'Restoring Sanity' Means Reclaiming the Mantle of a
Principled Progressive Struggle With a Diverse Base of People
By Barbara Ransby
Jon Stewart and Stephen Colbert provide much needed comic
relief from the current sad situation we find ourselves in.
Given the tens of thousands of folks who showed up for their
"Rally to Restore Sanity," on the Mall this past weekend,
many others share this view. Unfortunately, despite the
therapeutic effects of a good laugh in the face of lunacy, we
are not going to joke and jive our way to a better social and
political situation. There are also two seriously troubling
things about the Stewart and Colbert rally.
First of all, why was the Stewart and Colbert rally so white?
I looked through hundreds of photos online, with funny, witty
homemade signs, but I counted only a handful of Black or
Brown faces, and by a 'handful,' I mean about five. That is
obscene. Does that mean the fan base is as white as Glenn
Beck's, albeit white people with better commonsense and
better politics? But lily white nonetheless. Or does it mean
that "moderation" is just not the galvanizing slogan that
most struggling Black people want to hear these days.
Unemployment, foreclosures and the so-called war on drugs,
and its corollary mass incarceration of nonviolent offenders,
have hit Black and Latino communities hard and heavy. Growing
anti-immigrant policies from Arizona to Georgia (where
colleges just barred undocumented students) have created a
sense of urgency among the Latino population, citizens and
Another explanation is that movement-building requires
deliberate, conscious and methodical outreach to communities
and organizations often excluded or marginalized in the
dominant body politic, and who might be understandably
skeptical of a mass gathering convened by two lone white men,
however liberal or progressive they may be. In a
predominately Black city like Washington, with such enormous
poverty and homelessness all around, how can a progressive
mobilization be so devoid of a Black presence?
And secondly there is the content of the rallying cry that
our two humorous heroes chose as their banners: embrace
sanity, combat fear, and celebrate moderation and civility.
Uhmm, to embrace the tepid and temperate tone of the day, "I
guess I kinda sorta agree with that, mostly." But this is not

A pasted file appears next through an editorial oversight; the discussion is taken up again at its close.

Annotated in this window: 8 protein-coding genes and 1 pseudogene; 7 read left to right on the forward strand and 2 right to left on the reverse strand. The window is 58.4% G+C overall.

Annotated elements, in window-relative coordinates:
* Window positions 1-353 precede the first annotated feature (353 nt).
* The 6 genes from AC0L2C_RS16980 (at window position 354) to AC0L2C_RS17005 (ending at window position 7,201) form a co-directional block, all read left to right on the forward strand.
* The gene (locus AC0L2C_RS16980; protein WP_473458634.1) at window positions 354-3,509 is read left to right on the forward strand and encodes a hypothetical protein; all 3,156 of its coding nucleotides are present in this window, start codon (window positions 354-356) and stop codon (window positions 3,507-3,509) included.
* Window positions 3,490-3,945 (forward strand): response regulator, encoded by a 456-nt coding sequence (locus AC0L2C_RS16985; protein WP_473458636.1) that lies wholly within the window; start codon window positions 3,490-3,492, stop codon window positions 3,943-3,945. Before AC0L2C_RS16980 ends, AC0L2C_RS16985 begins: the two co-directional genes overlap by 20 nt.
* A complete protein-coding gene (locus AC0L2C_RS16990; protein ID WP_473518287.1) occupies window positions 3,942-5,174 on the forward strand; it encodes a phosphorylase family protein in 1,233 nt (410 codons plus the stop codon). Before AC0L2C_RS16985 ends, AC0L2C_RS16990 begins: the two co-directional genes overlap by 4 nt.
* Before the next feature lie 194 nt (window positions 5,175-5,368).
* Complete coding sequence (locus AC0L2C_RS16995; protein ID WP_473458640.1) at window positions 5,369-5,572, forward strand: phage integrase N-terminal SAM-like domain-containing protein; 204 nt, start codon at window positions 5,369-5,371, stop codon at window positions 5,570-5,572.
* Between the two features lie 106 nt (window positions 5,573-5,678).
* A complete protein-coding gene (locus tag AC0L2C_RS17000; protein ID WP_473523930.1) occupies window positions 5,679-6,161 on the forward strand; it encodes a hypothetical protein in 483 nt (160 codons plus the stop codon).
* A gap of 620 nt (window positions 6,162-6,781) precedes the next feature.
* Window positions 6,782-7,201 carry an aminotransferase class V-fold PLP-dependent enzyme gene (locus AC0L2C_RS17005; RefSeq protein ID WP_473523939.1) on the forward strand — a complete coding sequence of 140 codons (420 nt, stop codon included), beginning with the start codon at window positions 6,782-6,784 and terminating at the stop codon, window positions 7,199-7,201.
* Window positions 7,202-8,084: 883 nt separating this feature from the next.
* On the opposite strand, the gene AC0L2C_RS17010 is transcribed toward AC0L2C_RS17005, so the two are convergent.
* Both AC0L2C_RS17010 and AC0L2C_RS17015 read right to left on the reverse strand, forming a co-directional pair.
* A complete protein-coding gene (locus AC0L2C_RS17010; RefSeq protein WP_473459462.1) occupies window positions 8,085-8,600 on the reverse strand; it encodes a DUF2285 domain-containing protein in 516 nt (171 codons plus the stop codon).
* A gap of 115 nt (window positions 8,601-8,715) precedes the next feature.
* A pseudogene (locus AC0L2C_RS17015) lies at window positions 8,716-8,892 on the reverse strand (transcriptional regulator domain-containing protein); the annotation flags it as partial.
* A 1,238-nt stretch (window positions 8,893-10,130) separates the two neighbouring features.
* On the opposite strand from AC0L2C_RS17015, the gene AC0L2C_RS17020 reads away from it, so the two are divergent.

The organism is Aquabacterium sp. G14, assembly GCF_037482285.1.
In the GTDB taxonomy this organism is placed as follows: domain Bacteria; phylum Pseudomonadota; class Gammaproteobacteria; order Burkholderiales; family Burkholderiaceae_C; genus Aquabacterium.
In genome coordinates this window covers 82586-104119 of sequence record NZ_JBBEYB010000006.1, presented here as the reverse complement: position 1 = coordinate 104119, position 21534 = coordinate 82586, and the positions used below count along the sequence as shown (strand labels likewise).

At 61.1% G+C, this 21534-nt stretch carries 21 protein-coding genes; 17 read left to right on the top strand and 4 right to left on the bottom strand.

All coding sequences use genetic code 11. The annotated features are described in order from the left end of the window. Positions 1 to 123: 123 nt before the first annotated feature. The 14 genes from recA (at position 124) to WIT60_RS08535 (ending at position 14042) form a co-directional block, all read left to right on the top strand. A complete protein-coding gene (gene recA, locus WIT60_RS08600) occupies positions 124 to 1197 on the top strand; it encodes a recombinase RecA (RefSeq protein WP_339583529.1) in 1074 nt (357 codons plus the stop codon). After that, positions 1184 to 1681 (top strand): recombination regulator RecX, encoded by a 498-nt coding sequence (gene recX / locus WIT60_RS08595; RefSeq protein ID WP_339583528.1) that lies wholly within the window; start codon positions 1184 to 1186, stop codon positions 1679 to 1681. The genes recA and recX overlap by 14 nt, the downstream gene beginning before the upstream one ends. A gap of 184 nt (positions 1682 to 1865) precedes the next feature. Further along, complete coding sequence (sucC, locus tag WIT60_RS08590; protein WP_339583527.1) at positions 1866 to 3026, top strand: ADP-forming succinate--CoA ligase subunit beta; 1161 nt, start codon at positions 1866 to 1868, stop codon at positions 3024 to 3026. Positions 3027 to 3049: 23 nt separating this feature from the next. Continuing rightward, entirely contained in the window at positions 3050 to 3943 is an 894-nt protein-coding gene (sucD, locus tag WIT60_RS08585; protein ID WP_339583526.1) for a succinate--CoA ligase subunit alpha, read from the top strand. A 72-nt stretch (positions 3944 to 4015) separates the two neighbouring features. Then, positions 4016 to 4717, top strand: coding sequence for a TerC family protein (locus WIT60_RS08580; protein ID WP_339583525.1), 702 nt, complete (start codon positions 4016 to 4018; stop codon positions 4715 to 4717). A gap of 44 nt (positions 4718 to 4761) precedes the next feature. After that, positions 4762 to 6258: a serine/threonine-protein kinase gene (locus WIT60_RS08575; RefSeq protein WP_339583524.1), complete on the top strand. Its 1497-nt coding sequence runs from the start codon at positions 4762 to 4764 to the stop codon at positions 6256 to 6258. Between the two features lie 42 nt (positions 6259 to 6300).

a "kinda sorta" moment. I am convinced that standing in the
middle of the road is not going to get us anything, except
maybe run over by a big Mac truck with a Confederate flag on
One of the great lines of the old labor movement, and of a
popular movement song, was "which side are you on?" This was
echoed in the Civil Rights protests of the 1950s and 60s.
During those historic decades of struggle against racial
tyranny and White Supremacy in the South, young activists
would approach would-be supporters and ask -- "are you with
us?" Middle class people living comfortable lives were forced
to "choose sides" and "take a stand," because lines had been
drawn, breaking the routines of business as usual.
Ultimately, this challenge created new bonds of unity,
understanding and solidarity that transcended generations-old
lines of division between northerners and southerners, Blacks
and Whites, middle class and working class people. All this
to say, polarizing a debate is not always a bad thing. It can
help to clarify and illuminate an issue. It can force people
to think carefully and soberly about their own moral compass,
and ultimately side with the position which is the most just
In our visceral response to craziness and meanness of the far
right we have vilified, or perhaps just devalued the great
integrity of embracing strongly-held convictions. It is not
wrong to have strong views or ideals. The substance and basis
for our ideas and ideals is what we should be judged for.
Compassion, equity, inclusion, self-determination, and
freedom are not dirty words. And the ideals of feminism,
anti- racism, anti-imperialism, and socialism have
represented some of the most humane and noble human impulses
of the modern era. We don't have to hide or apologize for
being a part of these traditions, even though like all
traditions, they were not perfect; nor do we have to reduce
our convictions to the "politics of niceness."
The One Nation march organized largely by union groups and an
alliance of progressive activists on October 2 got a lot less
press and fanfare but brought out a much more diverse crowd,
and a crowd whose members had no confusion about which side
they were on. They were on the side of the oppressed and
downtrodden, the left out and left back, the locked up and
locked out. It was a rally about building a movement for
social change and human progress.
So, while at the end of a long week of meetings and picket
lines, debates and defeats, I settle in to watch Colbert and
Stewart make fun of my enemies. It is a way to restore my
sanity. It is not the route to building a movement.
[Barbara Ransby is the author of 'Ella Baker and the Black
Freedom Movement: A Radical Democratic Vision']
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